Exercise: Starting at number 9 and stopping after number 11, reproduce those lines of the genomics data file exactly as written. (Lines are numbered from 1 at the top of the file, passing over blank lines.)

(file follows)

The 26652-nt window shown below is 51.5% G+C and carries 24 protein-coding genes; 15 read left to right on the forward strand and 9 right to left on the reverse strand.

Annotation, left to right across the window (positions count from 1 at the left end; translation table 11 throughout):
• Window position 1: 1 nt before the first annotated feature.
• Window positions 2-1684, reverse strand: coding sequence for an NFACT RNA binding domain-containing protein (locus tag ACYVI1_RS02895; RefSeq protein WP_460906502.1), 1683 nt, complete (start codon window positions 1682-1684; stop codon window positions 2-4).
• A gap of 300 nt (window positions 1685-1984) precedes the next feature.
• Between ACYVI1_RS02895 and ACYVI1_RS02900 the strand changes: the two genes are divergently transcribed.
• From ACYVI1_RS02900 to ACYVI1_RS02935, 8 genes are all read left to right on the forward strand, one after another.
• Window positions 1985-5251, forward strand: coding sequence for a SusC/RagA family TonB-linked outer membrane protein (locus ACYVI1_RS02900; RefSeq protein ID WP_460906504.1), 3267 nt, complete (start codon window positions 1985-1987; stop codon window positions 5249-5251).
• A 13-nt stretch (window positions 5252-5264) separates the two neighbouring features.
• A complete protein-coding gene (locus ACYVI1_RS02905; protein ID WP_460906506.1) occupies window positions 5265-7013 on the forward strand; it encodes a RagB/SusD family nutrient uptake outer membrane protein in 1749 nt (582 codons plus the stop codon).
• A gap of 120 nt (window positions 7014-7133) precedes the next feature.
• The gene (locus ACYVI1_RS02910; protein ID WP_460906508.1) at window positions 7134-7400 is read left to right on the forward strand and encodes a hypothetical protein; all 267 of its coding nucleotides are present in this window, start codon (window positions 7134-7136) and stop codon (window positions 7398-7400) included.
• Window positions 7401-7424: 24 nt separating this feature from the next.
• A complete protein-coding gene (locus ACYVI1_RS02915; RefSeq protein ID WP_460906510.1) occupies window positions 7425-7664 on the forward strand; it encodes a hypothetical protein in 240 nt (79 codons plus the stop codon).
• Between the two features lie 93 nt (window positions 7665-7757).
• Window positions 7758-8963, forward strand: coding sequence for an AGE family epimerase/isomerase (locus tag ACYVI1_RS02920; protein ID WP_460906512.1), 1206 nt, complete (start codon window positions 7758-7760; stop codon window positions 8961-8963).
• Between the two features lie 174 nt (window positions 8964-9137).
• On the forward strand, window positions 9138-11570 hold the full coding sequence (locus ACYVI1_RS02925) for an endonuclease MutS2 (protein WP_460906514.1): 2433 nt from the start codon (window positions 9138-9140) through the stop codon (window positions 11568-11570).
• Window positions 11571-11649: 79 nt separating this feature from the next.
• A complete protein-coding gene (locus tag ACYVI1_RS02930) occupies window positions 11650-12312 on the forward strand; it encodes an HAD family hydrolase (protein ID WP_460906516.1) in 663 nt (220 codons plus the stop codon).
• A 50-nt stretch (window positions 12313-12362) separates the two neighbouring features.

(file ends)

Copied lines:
• A 13-nt stretch (window positions 5252-5264) separates the two neighbouring features.
• A complete protein-coding gene (locus ACYVI1_RS02905; protein ID WP_460906506.1) occupies window positions 5265-7013 on the forward strand; it encodes a RagB/SusD family nutrient uptake outer membrane protein in 1749 nt (582 codons plus the stop codon).
• A gap of 120 nt (window positions 7014-7133) precedes the next feature.